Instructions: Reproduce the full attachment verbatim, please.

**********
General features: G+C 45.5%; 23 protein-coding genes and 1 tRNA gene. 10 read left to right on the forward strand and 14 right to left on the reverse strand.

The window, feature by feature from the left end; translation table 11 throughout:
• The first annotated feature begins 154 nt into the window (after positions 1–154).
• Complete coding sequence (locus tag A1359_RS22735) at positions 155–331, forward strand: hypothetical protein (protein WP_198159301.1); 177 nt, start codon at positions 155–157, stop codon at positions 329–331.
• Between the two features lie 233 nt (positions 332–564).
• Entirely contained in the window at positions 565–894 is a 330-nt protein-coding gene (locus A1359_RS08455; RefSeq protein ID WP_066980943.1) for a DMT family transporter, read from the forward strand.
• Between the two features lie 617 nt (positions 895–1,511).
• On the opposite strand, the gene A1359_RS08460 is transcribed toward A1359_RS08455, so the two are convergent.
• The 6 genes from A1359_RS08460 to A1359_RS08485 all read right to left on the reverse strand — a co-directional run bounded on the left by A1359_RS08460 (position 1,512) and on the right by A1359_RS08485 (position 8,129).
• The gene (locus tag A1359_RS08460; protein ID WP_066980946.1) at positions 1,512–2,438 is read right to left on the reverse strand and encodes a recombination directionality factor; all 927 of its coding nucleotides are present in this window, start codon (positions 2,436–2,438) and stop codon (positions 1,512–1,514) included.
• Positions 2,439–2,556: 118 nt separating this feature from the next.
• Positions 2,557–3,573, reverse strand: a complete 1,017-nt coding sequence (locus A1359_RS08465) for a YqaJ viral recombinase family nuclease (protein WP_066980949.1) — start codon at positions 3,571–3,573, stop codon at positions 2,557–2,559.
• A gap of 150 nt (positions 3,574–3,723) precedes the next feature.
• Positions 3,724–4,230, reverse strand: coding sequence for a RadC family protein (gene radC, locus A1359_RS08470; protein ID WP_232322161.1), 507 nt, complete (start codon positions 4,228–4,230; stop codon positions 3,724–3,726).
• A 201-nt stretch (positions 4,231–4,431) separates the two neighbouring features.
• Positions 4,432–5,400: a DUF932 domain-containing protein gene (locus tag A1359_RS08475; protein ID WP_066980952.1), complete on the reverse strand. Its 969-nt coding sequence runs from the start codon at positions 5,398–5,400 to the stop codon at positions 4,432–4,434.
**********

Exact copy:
General features: G+C 45.5%; 23 protein-coding genes and 1 tRNA gene. 10 read left to right on the forward strand and 14 right to left on the reverse strand.

The window, feature by feature from the left end; translation table 11 throughout:
• The first annotated feature begins 154 nt into the window (after positions 1–154).
• Complete coding sequence (locus tag A1359_RS22735) at positions 155–331, forward strand: hypothetical protein (protein WP_198159301.1); 177 nt, start codon at positions 155–157, stop codon at positions 329–331.
• Between the two features lie 233 nt (positions 332–564).
• Entirely contained in the window at positions 565–894 is a 330-nt protein-coding gene (locus A1359_RS08455; RefSeq protein ID WP_066980943.1) for a DMT family transporter, read from the forward strand.
• Between the two features lie 617 nt (positions 895–1,511).
• On the opposite strand, the gene A1359_RS08460 is transcribed toward A1359_RS08455, so the two are convergent.
• The 6 genes from A1359_RS08460 to A1359_RS08485 all read right to left on the reverse strand — a co-directional run bounded on the left by A1359_RS08460 (position 1,512) and on the right by A1359_RS08485 (position 8,129).
• The gene (locus tag A1359_RS08460; protein ID WP_066980946.1) at positions 1,512–2,438 is read right to left on the reverse strand and encodes a recombination directionality factor; all 927 of its coding nucleotides are present in this window, start codon (positions 2,436–2,438) and stop codon (positions 1,512–1,514) included.
• Positions 2,439–2,556: 118 nt separating this feature from the next.
• Positions 2,557–3,573, reverse strand: a complete 1,017-nt coding sequence (locus A1359_RS08465) for a YqaJ viral recombinase family nuclease (protein WP_066980949.1) — start codon at positions 3,571–3,573, stop codon at positions 2,557–2,559.
• A gap of 150 nt (positions 3,574–3,723) precedes the next feature.
• Positions 3,724–4,230, reverse strand: coding sequence for a RadC family protein (gene radC, locus A1359_RS08470; protein ID WP_232322161.1), 507 nt, complete (start codon positions 4,228–4,230; stop codon positions 3,724–3,726).
• A 201-nt stretch (positions 4,231–4,431) separates the two neighbouring features.
• Positions 4,432–5,400: a DUF932 domain-containing protein gene (locus tag A1359_RS08475; protein ID WP_066980952.1), complete on the reverse strand. Its 969-nt coding sequence runs from the start codon at positions 5,398–5,400 to the stop codon at positions 4,432–4,434.